This piece is a classic, classy and colourful piece of wildstyle graffiti writing from Dibz, on the end wall, home to countless brilliant pieces in the past. In my mind’s eye, this piece feels a bit like an ‘audition’ piece, technically brilliant and beautifully designed, but without a theme or backstory.
Dibz has set the bar so high for writers in Bristol, and would suggest that it has had a knock-on effect, where it seems that the vast majority of writers strive to improve and perfect their letters and styles. With inspiration like this to draw on, who wouldn’t want to aspire to it?
It doesn’t seem to matter what Kosc does, he always does it with class. This superb piece of writing, part of an NTS collaborative wall, spells out Kosc, and is really top notch stuff.
This is classic wildstyle writing with a contemporary feel to it. The design is reasonably complex, but the elements perfectly clean and tidy. The horizontal colour transitions through the letters are expertly done, and the whole thing benefits from being painted on a well prepped wall. More great work from Kosc.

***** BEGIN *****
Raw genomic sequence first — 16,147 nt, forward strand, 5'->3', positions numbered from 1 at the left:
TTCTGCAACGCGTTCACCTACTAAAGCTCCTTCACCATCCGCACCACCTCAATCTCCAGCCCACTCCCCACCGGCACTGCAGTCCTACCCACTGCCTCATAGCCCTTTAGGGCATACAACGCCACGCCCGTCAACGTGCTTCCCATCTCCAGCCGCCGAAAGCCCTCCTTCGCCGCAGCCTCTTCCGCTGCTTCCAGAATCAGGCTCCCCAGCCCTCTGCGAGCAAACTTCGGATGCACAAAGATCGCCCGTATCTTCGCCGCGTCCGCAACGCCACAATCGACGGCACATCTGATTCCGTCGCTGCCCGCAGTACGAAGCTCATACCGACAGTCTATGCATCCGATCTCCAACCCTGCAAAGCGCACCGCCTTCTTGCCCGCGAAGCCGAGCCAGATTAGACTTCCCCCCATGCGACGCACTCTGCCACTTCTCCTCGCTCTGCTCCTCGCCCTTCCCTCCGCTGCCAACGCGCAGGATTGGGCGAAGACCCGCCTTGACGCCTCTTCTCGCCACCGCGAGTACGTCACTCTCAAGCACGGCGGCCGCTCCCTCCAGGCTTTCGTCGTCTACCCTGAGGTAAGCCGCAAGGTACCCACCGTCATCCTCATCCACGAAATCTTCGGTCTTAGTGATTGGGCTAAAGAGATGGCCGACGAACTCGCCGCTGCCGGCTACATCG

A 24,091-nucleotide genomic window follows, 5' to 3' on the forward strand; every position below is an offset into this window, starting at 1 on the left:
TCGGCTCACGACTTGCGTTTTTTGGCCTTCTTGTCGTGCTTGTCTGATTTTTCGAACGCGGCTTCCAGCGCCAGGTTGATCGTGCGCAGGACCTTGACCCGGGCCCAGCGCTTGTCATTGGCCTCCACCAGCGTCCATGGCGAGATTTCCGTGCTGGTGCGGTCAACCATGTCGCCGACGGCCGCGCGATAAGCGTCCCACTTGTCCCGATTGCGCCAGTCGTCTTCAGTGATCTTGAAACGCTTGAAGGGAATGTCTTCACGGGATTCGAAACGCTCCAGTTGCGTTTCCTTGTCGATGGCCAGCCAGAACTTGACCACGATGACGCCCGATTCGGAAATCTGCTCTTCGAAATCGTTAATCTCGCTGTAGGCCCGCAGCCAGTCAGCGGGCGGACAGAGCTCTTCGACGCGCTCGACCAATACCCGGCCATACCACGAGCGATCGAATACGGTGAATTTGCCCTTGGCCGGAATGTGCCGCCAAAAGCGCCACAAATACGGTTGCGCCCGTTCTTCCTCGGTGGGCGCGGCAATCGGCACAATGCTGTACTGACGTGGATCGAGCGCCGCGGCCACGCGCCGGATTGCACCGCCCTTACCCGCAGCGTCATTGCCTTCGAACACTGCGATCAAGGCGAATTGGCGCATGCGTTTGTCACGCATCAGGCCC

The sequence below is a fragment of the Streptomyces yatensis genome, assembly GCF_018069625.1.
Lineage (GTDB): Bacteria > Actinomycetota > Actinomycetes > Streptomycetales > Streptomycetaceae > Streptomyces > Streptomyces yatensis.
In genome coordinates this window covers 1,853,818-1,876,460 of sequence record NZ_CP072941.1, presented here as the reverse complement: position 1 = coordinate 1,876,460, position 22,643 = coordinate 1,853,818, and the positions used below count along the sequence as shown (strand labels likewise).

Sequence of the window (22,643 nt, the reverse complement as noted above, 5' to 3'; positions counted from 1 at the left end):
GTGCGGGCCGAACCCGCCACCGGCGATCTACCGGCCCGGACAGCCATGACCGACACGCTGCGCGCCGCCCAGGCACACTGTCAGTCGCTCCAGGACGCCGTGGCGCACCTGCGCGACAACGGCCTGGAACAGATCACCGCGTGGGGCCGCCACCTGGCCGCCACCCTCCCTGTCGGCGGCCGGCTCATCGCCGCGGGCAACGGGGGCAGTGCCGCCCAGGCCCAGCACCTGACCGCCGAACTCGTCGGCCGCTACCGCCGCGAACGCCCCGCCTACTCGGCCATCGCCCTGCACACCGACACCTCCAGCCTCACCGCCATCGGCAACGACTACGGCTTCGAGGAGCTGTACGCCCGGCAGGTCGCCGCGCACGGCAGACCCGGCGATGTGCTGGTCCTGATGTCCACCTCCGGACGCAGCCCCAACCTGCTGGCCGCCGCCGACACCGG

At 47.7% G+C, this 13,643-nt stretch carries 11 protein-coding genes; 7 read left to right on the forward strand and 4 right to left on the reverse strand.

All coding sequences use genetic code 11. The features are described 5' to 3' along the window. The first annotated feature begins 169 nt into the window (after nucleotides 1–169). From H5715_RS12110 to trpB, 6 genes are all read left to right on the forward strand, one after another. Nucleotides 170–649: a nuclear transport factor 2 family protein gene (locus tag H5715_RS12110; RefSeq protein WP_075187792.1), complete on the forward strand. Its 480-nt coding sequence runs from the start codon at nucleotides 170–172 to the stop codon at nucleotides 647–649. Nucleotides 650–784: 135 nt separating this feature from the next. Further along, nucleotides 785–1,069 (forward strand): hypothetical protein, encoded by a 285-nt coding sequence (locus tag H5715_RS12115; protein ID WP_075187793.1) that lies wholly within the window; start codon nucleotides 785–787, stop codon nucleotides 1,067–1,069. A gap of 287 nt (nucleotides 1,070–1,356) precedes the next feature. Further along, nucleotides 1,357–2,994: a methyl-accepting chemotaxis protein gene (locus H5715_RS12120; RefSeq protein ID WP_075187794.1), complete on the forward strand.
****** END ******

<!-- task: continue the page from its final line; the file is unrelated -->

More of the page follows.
I don’t need to say too much about how good this piece is. The quality, confidence, detail and finishing of this wildstyle graffiti writing by Dibz is of the highest order and the artist just keeps setting the bar higher and higher. This one was painted while I was out of the country, but thankfully it was respected and left un-tagged and I was able to photograph it.
In common with many of the artists I have met, Dibz is so modest about his work, and just gets on with it in a very matter of fact kind of way. If I could produce something like this, I’d be leaping about like a mad man telling everyone about it. The letters are bisected with two perfect straight lines that divide the whole piece cleverly into three totally different colour schemes. I can’t imagine how hard this is to do, and would have loved to witness Dibz at work on this one. Another stunner from the man.
Here is another fine piece from the slightly unloveable Turoe. This wall is in my view one of the best in Bristol, but it rarely fulfils its potential. I would love to see it fully buffed and some large-scale collaborations painted on it because these days it tends to look a bit messy.